Opinion: Christianity Is Structurally Similar to Fascism

Walter Rhein

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If we are to be responsible defenders of democracy, we must have conversations about any potential threats to our freedoms. Christianity is a power structure that resembles a benevolent dictatorship with “God” as the ultimate leader. My concern is what happens when a fallible man appoints himself as supreme leader in such a system.

Educated people can look to history for examples.

I recently got into a debate with somebody who tried to argue that Hitler was an atheist. This argument was a deceitful effort to rewrite history and place Christianity in a favorable light. I did some research after the discussion and found that not only was Hitler raised to be a Christian, he spoke highly of Christianity in Mein Kampf.

However, the story doesn’t end there.

When you continue to dig, it appears as if Hitler was inspired to model his government on a Christian system of authority in which he effectively took the place of “God.” When you step back and put Christianity side to side with fascism, it’s chilling what you discover.

In fascism, the leader sets the rules about what is true and what is false. That also applies to people who believe they are performing the will of “God.” There is no debate. When people think “God” is whispering in their ear, they expect you to do as told.

Fascists also commonly attack members of the LGBTQ community. This is part of a wider tactic of spreading division so they don’t encounter any resistance. We also see members of the Christian community attacking the LGBTQ community.

Fascists also show a blatant disregard for human rights. In the Antebellum era of the United States, Christianity was often used to justify the persistence of the institution of slavery. In later years, the Ku Klux Klan essentially became a version of the morality police and deliberately sought out people to brutalize.

Misogyny is also used as a tool of social control in fascist regimes. In fascist regimes, women are seen as “baby factories” that have an obligation to serve the nation at the expense of their own free will. In the modern United States, we’ve seen a disturbing trend toward this kind of thinking with the recent restrictions that have been placed on access to potentially life-saving reproductive healthcare.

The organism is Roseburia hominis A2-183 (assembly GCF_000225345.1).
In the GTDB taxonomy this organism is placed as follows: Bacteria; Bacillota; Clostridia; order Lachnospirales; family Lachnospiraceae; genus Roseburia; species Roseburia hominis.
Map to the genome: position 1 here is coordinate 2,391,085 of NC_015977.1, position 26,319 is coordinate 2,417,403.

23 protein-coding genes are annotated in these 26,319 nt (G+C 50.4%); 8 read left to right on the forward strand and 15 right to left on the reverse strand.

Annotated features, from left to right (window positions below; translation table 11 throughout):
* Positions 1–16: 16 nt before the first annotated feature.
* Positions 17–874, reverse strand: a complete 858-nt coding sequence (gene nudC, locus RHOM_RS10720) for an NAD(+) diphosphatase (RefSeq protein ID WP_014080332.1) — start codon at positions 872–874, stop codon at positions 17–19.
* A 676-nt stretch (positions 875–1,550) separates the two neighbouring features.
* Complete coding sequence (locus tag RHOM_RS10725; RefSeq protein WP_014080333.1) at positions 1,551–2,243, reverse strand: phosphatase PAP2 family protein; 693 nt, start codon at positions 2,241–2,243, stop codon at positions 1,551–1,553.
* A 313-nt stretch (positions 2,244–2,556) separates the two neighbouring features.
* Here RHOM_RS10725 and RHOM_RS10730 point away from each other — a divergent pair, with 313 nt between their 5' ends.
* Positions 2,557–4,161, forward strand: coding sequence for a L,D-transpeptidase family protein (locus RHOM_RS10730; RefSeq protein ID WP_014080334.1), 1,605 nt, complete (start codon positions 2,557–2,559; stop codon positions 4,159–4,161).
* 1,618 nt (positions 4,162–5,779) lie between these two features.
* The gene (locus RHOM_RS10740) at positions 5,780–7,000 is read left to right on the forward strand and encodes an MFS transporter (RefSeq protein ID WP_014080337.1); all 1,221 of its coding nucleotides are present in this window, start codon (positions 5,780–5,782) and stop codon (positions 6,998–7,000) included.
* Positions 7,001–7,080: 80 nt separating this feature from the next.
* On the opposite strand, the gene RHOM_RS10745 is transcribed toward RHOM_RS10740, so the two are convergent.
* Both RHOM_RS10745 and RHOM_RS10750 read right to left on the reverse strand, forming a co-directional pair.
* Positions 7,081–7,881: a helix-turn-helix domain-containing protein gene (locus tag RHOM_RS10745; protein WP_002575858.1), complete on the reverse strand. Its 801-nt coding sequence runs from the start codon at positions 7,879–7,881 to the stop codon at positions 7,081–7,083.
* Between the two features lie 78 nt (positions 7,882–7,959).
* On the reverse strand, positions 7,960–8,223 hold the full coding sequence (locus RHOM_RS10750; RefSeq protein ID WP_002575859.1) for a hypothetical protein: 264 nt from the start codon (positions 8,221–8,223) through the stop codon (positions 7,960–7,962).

Finally, there’s the idea of extreme nationalism. Again, that is mirrored in the United States with the rise of Christian Nationalism.

The more you compare Christianity and fascism, the more chilling it becomes. Consider, too, the recent rise in aggression against immigrants in the United States. Anyone who is seen as “different” whether it be because of race, gender, skin color, or sexual orientation is presented as a threat. This behavior is the opposite of love and tolerance, and it is gaining momentum in our country.

I mean, today in the United States, we have churches holding ceremonies to bless assault weapons.

Republican Senator and former presidential nominee Barry M. Goldwater famously spoke out against the danger of religious groups making grabs for political power. He understood that religion established a rigid worldview that demands authority and obedience rather than compromise.

When you look back at the history of the United States, you start to recognize the reason the Founding Fathers insisted on the separation of church and state. Today, some groups like to falsely claim that the United States is a “Christian” nation, but that’s simply not historically accurate.

The United States was unique in its foundation because it was the first country to deliberately give power to the people rather than demand they submit to religious guidance.

I think that the founding fathers understood that without the separation of church and state, there can be no freedom.

At the time of the founding of the United States, the Founding Fathers were surrounded by examples of nations that were led by individuals who insisted they understood the will of “God.” King George III was a Christian king. Therefore, the American revolution could be thought of as a war against “God.”

The Founding Fathers were smart enough to realize that you can’t have a democracy when you submit to a leader who claims he has divine authority. The United States of America was one of the first countries to help the human race take a step toward freeing itself from dictatorial rule.

The idea of a benevolent dictatorship only works when the dictator is benevolent. Although that might be the case with a true and loving deity, it almost always ends badly when a human being awards himself that authority.

If we are to preserve our freedoms, it’s important to identify potential risks. Power structures that undermine individual will in favor of obedience to an absolute authority have historically served to strip human beings of freedom, dignity, and, in the worst cases, their lives.

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Walter Rhein is an author with Perseid Press. He also does a weekly column for The Writing Cooperative on Medium.

Chippewa Falls, WI

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